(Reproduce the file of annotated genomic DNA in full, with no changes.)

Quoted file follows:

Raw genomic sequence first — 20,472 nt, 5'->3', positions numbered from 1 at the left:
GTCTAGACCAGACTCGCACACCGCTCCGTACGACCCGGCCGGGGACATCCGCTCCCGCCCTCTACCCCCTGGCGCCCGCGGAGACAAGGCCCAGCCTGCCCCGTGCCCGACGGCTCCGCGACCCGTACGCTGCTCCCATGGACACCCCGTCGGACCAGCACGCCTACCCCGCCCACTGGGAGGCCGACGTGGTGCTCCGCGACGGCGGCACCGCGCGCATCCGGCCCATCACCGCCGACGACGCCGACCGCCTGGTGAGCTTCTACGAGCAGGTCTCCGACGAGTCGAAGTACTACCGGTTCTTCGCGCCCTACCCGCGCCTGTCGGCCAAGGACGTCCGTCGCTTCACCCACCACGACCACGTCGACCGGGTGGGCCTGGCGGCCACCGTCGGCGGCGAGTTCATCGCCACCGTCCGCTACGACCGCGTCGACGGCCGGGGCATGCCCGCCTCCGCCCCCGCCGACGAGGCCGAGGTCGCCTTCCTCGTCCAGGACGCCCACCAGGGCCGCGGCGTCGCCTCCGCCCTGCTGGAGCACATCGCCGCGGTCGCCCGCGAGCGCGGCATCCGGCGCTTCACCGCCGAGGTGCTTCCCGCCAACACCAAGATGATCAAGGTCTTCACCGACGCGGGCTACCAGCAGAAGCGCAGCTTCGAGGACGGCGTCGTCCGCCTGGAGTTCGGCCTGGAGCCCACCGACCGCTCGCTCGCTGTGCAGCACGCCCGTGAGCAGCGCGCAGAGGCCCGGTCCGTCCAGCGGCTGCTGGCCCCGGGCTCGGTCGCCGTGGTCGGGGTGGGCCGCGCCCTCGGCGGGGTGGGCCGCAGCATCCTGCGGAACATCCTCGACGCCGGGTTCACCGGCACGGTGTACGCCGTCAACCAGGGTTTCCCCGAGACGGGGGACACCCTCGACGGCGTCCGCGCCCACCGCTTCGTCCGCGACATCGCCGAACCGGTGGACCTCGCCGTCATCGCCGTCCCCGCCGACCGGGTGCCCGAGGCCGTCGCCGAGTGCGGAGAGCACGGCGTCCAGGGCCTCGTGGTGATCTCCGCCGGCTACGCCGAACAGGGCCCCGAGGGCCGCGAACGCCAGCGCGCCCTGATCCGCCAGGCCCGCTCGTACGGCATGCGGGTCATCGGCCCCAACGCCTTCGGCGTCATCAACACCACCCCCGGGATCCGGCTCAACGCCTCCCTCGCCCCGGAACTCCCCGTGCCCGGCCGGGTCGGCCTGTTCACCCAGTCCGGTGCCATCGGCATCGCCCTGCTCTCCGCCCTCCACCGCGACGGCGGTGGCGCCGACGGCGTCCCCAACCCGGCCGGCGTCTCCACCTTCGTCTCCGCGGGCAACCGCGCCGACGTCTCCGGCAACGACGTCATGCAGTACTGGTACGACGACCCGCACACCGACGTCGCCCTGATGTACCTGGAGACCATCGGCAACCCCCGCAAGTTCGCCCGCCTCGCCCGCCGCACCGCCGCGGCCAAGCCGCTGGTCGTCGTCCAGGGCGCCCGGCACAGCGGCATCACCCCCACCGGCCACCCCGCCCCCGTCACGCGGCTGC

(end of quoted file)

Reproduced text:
Raw genomic sequence first — 20,472 nt, 5'->3', positions numbered from 1 at the left:
GTCTAGACCAGACTCGCACACCGCTCCGTACGACCCGGCCGGGGACATCCGCTCCCGCCCTCTACCCCCTGGCGCCCGCGGAGACAAGGCCCAGCCTGCCCCGTGCCCGACGGCTCCGCGACCCGTACGCTGCTCCCATGGACACCCCGTCGGACCAGCACGCCTACCCCGCCCACTGGGAGGCCGACGTGGTGCTCCGCGACGGCGGCACCGCGCGCATCCGGCCCATCACCGCCGACGACGCCGACCGCCTGGTGAGCTTCTACGAGCAGGTCTCCGACGAGTCGAAGTACTACCGGTTCTTCGCGCCCTACCCGCGCCTGTCGGCCAAGGACGTCCGTCGCTTCACCCACCACGACCACGTCGACCGGGTGGGCCTGGCGGCCACCGTCGGCGGCGAGTTCATCGCCACCGTCCGCTACGACCGCGTCGACGGCCGGGGCATGCCCGCCTCCGCCCCCGCCGACGAGGCCGAGGTCGCCTTCCTCGTCCAGGACGCCCACCAGGGCCGCGGCGTCGCCTCCGCCCTGCTGGAGCACATCGCCGCGGTCGCCCGCGAGCGCGGCATCCGGCGCTTCACCGCCGAGGTGCTTCCCGCCAACACCAAGATGATCAAGGTCTTCACCGACGCGGGCTACCAGCAGAAGCGCAGCTTCGAGGACGGCGTCGTCCGCCTGGAGTTCGGCCTGGAGCCCACCGACCGCTCGCTCGCTGTGCAGCACGCCCGTGAGCAGCGCGCAGAGGCCCGGTCCGTCCAGCGGCTGCTGGCCCCGGGCTCGGTCGCCGTGGTCGGGGTGGGCCGCGCCCTCGGCGGGGTGGGCCGCAGCATCCTGCGGAACATCCTCGACGCCGGGTTCACCGGCACGGTGTACGCCGTCAACCAGGGTTTCCCCGAGACGGGGGACACCCTCGACGGCGTCCGCGCCCACCGCTTCGTCCGCGACATCGCCGAACCGGTGGACCTCGCCGTCATCGCCGTCCCCGCCGACCGGGTGCCCGAGGCCGTCGCCGAGTGCGGAGAGCACGGCGTCCAGGGCCTCGTGGTGATCTCCGCCGGCTACGCCGAACAGGGCCCCGAGGGCCGCGAACGCCAGCGCGCCCTGATCCGCCAGGCCCGCTCGTACGGCATGCGGGTCATCGGCCCCAACGCCTTCGGCGTCATCAACACCACCCCCGGGATCCGGCTCAACGCCTCCCTCGCCCCGGAACTCCCCGTGCCCGGCCGGGTCGGCCTGTTCACCCAGTCCGGTGCCATCGGCATCGCCCTGCTCTCCGCCCTCCACCGCGACGGCGGTGGCGCCGACGGCGTCCCCAACCCGGCCGGCGTCTCCACCTTCGTCTCCGCGGGCAACCGCGCCGACGTCTCCGGCAACGACGTCATGCAGTACTGGTACGACGACCCGCACACCGACGTCGCCCTGATGTACCTGGAGACCATCGGCAACCCCCGCAAGTTCGCCCGCCTCGCCCGCCGCACCGCCGCGGCCAAGCCGCTGGTCGTCGTCCAGGGCGCCCGGCACAGCGGCATCACCCCCACCGGCCACCCCGCCCCCGTCACGCGGCTGC